MODERATOR: All right, the next question, the journalist in the corner may ask a question in English.
QUESTION: (speaks in foreign language).
TRANSLATOR: And his question, why should Russia believe that missile shield is not directed against Russian interests?
ANDERS FOGH RASMUSSEN: Unfortunately, I didn’t hear the first part of your question because it was translated into Russian and I don’t, unfortunately I don’t understand Russian. But I think I got the essence of your question. It’s about President Medvedev’s statements on missile defence and an answer to the concerns raised by Russia as regards the NATO missile defence system.
First of all, let me stress that NATO has decided to develop a NATO missile defence system because we consider the missile threat a real threat and we want to protect our populations and our member states against that threat.
So we have decided to develop a NATO system and we expect to declare what we call an interim capability of that system when we meet in Chicago in May.
At the same time we have invited Russia to cooperate because we think we have a common interest in cooperation on missile defence in order to protect the people of Russia as well as the people of NATO countries effectively, and if we cooperate, we can make the overall system much more effective.
And let me stress that the NATO system is not directed against Russia. It’s not designed to attack Russia or undermine what Russia calls the strategic deterrents. So technically it’s not designed against Russia.
Politically we have no intention whatsoever to attack Russia. Already 15 years ago when we adopted the Founding Act, we declared that neither Russia nor NATO will use force against each other. And this is still our position.
And actually I do believe that the best way for Russia to ensure transparency and see with Russia’s own eyes that our system is not directed against Russia, the best way to do that would be to actually cooperate, to accept our invitation.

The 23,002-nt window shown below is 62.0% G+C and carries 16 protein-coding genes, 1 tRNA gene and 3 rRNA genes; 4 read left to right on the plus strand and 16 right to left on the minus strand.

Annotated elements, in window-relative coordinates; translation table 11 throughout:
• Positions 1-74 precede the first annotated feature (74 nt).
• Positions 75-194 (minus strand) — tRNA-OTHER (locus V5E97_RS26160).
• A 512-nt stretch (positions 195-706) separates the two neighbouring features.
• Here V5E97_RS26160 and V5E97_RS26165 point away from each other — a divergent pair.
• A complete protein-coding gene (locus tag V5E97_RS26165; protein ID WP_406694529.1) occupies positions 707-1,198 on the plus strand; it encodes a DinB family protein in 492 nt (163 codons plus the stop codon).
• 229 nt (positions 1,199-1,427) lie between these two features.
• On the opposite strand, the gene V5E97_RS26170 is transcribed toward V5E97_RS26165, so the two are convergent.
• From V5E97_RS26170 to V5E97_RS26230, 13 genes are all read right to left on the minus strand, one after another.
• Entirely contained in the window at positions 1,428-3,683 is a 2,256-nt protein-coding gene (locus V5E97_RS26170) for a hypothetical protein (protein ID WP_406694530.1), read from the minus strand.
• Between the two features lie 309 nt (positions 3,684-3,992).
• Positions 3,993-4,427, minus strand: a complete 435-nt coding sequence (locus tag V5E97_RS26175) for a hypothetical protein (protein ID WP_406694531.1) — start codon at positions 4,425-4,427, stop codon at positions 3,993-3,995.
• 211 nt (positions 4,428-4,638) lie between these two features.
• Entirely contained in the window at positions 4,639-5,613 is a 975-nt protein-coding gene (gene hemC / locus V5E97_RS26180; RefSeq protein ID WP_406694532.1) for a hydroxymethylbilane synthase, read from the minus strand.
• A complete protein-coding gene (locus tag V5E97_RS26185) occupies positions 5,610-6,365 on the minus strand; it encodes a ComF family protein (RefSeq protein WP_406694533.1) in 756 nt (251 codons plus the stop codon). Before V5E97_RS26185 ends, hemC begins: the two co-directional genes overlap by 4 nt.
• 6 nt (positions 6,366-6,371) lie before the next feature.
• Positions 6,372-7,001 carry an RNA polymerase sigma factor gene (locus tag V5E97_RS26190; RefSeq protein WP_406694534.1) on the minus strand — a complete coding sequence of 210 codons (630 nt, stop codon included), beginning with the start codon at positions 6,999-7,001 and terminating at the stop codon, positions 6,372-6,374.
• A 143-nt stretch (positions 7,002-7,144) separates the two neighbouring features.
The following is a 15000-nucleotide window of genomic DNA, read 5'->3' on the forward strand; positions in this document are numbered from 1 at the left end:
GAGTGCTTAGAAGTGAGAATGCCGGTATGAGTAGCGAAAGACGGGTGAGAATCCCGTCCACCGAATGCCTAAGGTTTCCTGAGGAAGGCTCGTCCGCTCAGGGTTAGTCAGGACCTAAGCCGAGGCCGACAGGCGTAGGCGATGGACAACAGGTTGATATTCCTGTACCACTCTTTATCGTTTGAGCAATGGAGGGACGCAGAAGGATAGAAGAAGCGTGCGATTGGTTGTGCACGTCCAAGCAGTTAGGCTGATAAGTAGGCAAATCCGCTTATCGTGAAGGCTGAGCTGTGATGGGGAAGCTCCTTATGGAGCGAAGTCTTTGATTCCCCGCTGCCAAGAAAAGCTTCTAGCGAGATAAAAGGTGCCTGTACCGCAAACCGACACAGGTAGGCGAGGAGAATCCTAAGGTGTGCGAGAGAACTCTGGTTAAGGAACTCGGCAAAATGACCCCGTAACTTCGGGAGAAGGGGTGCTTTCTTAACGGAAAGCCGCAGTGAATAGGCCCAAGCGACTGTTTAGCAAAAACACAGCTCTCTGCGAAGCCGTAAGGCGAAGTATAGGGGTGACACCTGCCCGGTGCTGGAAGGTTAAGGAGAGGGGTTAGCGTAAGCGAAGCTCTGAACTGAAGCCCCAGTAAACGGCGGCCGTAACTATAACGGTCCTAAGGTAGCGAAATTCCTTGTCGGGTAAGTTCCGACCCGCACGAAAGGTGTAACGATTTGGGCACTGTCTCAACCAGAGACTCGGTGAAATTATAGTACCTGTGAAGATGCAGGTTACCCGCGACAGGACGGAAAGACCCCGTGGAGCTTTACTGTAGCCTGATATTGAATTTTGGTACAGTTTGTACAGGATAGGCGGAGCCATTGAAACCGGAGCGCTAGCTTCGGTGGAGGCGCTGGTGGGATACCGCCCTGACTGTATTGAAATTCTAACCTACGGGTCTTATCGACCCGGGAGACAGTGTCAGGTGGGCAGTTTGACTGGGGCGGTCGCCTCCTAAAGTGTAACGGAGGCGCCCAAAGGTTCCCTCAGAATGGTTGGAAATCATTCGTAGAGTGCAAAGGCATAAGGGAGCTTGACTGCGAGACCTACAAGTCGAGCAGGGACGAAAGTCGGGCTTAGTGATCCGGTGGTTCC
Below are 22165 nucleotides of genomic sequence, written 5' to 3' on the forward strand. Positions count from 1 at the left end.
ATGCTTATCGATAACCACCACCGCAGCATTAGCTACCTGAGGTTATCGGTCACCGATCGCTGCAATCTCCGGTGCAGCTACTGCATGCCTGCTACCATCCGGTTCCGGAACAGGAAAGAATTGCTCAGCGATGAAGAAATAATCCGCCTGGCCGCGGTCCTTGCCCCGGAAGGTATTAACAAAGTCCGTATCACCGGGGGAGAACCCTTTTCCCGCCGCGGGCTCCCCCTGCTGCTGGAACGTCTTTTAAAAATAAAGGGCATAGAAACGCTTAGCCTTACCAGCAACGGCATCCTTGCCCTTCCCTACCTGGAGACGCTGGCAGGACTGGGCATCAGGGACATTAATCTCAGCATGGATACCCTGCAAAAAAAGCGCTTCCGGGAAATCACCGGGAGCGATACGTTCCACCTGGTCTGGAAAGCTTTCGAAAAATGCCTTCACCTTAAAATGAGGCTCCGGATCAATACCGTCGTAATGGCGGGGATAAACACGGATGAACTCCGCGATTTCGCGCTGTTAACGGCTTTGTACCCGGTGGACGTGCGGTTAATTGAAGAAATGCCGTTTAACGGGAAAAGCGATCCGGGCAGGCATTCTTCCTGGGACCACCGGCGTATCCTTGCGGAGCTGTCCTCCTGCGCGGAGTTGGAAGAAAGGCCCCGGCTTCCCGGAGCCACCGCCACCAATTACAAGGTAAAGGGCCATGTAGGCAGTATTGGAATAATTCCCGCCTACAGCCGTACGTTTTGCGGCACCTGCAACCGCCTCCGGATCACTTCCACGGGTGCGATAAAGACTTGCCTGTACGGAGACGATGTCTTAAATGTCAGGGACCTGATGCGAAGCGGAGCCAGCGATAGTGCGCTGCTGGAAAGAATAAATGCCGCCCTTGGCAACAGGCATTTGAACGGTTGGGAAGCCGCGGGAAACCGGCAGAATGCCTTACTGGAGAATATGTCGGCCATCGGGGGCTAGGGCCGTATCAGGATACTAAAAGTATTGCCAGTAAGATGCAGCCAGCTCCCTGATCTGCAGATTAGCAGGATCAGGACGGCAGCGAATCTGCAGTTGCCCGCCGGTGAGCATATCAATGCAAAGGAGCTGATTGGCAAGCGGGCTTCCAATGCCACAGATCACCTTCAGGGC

Among other things, we have suggested to establish joint centres where we could exchange data, we could prepare joint exercises, we could elaborate joint threat assessments. It is really our intention to demonstrate a maximum of transparency and we think it’s in our joint interest to cooperate on missile defence.
So just on a concluding note, we have heard rumours that Russia would consider to deploy offensive weapons directed against NATO territory if we continue to develop a NATO missile defence system.
Honestly speaking, I have to say that would be a complete waste of Russian money to deploy offensive weapons against an artificial enemy, an enemy that doesn’t exist in the real world. That money would be much better spent on economic and social development and modernization of Russia.
So really, I think we should implement what we decided in Lisbon in November 2010, develop a true strategic partnership between NATO and Russia.
MODERATOR: The next question. Can you wait? And, sir, also please speak slower. Introduce yourself first.
QUESTION: Good afternoon, Secretary General. My name is Gregory Shaposhnikoff(ph), of Itatas(ph). I have a question for clarification. As I understand you said that, sir, by the Chicago Summit you are going to declare the readiness of the first phase of the NATO missile service defence system.
ANDERS FOGH RASMUSSEN: Yes, I can confirm that it’s our intention to declare what we call the interim capability of the NATO system and that is part of the first phase of the development of the NATO missile defence system.
MODERATOR: Right, the next question.